The following is a review of the ninth episode of the second season of Better Call Saul, available on AMC in the U.S. and on Netflix in Europe. Expect spoilers.
In the ninth episode of this season of Better Call Saul (“Nailed”), Mike uses his homemade spike strip, Chuck gets ready for a victory lap, and Jimmy covers his tracks. Nailed was written and directed by Better Call Saul co-creator Peter Gould.
First off, while I always preface these reviews by stating that you should expect spoilers, I really need you to understand how delicate this episode is. You should not read any reviews before you’ve seen the episode. What happens here might change everything, so go watch the episode before you read the review.
Nailed was a pretty perfect episode of Better Call Saul. It all started with an excellent episode opener/teaser. We all knew that Mike was going to use his spike strip, but we didn’t necessarily know it would happen already in the opener, and we definitely didn’t know whether Mike was going to use it on the truck or on Hector’s car.
And what happened again? Another Mike half-measure. Mike wanted the cops to get on the Salamancas, and he was going to get proper compensation via the truck money. But Mike should have known what could happen. It is a great reminder, though, that Mike hasn’t exactly become the character he is in Breaking Bad yet.
And Hector hasn’t either. But maybe that isn’t the guy Mike should worry about. As Nacho confronted Mike at the end of Nailed, I did start to wonder if Nacho’s knowledge would force Mike’s hand. But that’s a problem for another episode to tackle. Right now, Mike just has to live with himself knowing that he caused the death of the so-called ‘good samaritan’. But while this B-story was very exciting, it definitely wasn’t as captivating as what happened to the McGills.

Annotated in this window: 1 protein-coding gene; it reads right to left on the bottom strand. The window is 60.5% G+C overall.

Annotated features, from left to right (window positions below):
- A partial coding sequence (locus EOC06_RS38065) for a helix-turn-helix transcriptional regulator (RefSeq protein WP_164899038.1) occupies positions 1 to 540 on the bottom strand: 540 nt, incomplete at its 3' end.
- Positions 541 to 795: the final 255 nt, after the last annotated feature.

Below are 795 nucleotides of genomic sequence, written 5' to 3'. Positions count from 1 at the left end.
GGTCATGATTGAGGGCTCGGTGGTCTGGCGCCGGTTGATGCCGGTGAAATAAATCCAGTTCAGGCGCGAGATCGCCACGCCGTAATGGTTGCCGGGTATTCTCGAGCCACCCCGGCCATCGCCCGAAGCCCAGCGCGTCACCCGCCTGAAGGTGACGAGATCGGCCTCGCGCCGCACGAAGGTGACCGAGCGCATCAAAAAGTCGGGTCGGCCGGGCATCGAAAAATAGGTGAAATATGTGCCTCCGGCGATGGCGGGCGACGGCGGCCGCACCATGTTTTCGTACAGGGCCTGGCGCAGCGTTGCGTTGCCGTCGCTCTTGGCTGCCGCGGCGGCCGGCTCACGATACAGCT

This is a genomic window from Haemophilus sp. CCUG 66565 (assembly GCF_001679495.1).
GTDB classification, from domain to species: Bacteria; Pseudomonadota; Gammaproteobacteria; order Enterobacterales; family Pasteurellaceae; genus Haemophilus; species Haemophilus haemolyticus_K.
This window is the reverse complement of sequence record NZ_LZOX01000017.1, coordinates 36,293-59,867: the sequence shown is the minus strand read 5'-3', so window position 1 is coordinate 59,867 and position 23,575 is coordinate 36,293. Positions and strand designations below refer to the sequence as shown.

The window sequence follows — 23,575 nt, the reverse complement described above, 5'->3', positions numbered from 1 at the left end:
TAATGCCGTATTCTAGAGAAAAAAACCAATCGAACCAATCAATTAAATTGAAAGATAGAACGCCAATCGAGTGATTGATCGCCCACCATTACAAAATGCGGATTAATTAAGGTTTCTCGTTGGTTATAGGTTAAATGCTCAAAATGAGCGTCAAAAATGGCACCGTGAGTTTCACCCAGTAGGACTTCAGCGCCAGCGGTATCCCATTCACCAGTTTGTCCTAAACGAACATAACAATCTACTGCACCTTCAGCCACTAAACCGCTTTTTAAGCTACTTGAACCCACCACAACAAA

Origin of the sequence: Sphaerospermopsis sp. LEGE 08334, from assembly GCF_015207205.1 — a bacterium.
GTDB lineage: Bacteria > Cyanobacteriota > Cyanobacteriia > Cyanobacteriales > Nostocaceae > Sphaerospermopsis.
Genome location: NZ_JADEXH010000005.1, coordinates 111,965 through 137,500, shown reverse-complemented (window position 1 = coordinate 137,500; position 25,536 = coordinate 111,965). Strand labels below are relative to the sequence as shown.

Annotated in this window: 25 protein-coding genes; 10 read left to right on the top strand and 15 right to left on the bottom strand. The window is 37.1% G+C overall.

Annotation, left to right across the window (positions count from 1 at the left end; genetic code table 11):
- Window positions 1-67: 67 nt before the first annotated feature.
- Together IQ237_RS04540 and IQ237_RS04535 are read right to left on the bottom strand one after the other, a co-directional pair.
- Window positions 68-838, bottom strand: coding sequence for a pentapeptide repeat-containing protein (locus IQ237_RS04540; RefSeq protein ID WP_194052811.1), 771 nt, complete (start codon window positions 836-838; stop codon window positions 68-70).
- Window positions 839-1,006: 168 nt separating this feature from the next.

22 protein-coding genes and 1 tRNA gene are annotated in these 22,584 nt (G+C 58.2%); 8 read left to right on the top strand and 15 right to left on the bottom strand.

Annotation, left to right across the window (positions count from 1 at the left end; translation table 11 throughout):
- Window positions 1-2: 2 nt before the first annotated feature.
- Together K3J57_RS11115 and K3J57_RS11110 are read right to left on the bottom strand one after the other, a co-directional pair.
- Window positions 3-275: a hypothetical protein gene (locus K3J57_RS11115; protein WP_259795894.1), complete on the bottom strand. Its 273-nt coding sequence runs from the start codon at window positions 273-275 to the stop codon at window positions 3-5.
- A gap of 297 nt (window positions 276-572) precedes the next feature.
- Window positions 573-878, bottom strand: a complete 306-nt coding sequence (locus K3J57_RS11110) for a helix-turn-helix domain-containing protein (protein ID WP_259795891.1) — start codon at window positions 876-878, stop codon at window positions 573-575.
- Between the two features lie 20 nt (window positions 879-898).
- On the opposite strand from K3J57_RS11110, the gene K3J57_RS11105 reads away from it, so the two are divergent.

“No one ever accused you of being lazy. Every other sin in the book, but not that one. ” – Chuck McGill.
The scene that this quote hints at might be the very best we’ve ever seen on this show. The camera and lighting work in this show is second to no other show, but this was much more of an acting showcase as Rhea Seehorn went toe to toe with Michael McKean and Bob Odenkirk. It was one of those magic scenes. One of the scenes that makes you remember that television has never been better than it is right now. This truly is the golden age of television.
It was so odd seeing Kim and Jimmy meet with Chuck after they had just found out that Chuck had changed the lock to his house. It all felt very staged. Especially when we saw how Chuck was sitting in the middle of his living room. Chuck knew everything. And Chuck was ready to grill Jimmy in front of Kim. Chuck wasn’t holding back, and it was written all over Kim’s face. Kim knew the truth, but she was not about to out Jimmy in front of his brother. Kim was stoic, and Kim answered back.
Rhea Seehorn was magnificent in this scene. Chuck couldn’t make a mistake like Jimmy had made others think, and it was driving Chuck crazy. This wasn’t about Jimmy going out of his way to ruin the case for HHM. Chuck was upset that Jimmy had embarrassed him. But you cannot deny how satisfying it was to see and hear how Kim defended our protagonist.
“I know he’s not perfect, and I know he cuts corners. But you’re the one who made him this way. He idolizes you, he accepts you, he takes care of you. And all he ever wanted was your love and support. But all you’ve ever done is judge him. You never believed in him, you never wanted him to succeed. And, you know what? I feel sorry for him. And I feel sorry for you.” – Kim Wexler.
But now we have to talk about that other scene. Jimmy had covered his tracks nicely, but probably didn’t realize how mad he had made his brother. Chuck didn’t bring his foil blanket with him, and as ‘Lance’ kept denying everything you just knew something would go wrong.
Chuck fell and hit his head – to put it plainly. It wasn’t quite a cracking sound, but more of a thud, I think. But I was screaming “No!” right when it happened. I almost couldn’t believe what I was seeing. We, the audience, were almost as helpless as Jimmy was.
Even though I’ve realized that Chuck isn’t entirely wrong about Jimmy, it is a fact that a lot of viewers have been furious with him over the last year. But Chuck didn’t deserve this. Now, I don’t think he died in that scene – but I don’t think we’ll ever see him as a lawyer again. Better Call Saul got its very own Ted Beneke-scene, if you’ve never seen Breaking Bad, then look it up.
This was a heartbreaking episode on multiple fronts, and for all of the main characters. It was one of the most captivating and enthralling episodes of television I’ve seen in years. I definitely believe that Nailed is the best episode of Better Call Saul yet.
– I’m Jeffrey Rex